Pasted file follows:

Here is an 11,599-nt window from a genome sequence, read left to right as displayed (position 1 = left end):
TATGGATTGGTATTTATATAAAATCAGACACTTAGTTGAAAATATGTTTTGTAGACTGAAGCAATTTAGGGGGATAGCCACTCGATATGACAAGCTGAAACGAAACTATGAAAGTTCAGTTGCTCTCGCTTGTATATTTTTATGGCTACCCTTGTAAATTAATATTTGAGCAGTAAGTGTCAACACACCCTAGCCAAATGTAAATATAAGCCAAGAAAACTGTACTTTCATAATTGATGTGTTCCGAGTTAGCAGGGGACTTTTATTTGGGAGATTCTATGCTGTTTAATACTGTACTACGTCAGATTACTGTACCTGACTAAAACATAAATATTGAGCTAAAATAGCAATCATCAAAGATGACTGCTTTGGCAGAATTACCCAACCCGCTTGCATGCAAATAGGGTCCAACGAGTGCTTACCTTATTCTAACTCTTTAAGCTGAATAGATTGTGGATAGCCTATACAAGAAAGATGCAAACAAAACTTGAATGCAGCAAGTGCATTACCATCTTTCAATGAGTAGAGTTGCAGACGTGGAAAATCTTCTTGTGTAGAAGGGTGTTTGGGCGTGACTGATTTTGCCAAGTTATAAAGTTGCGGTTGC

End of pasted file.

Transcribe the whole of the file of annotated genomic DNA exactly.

Here is an 11,599-nt window from a genome sequence, read left to right as displayed (position 1 = left end):
TATGGATTGGTATTTATATAAAATCAGACACTTAGTTGAAAATATGTTTTGTAGACTGAAGCAATTTAGGGGGATAGCCACTCGATATGACAAGCTGAAACGAAACTATGAAAGTTCAGTTGCTCTCGCTTGTATATTTTTATGGCTACCCTTGTAAATTAATATTTGAGCAGTAAGTGTCAACACACCCTAGCCAAATGTAAATATAAGCCAAGAAAACTGTACTTTCATAATTGATGTGTTCCGAGTTAGCAGGGGACTTTTATTTGGGAGATTCTATGCTGTTTAATACTGTACTACGTCAGATTACTGTACCTGACTAAAACATAAATATTGAGCTAAAATAGCAATCATCAAAGATGACTGCTTTGGCAGAATTACCCAACCCGCTTGCATGCAAATAGGGTCCAACGAGTGCTTACCTTATTCTAACTCTTTAAGCTGAATAGATTGTGGATAGCCTATACAAGAAAGATGCAAACAAAACTTGAATGCAGCAAGTGCATTACCATCTTTCAATGAGTAGAGTTGCAGACGTGGAAAATCTTCTTGTGTAGAAGGGTGTTTGGGCGTGACTGATTTTGCCAAGTTATAAAGTTGCGGTTGC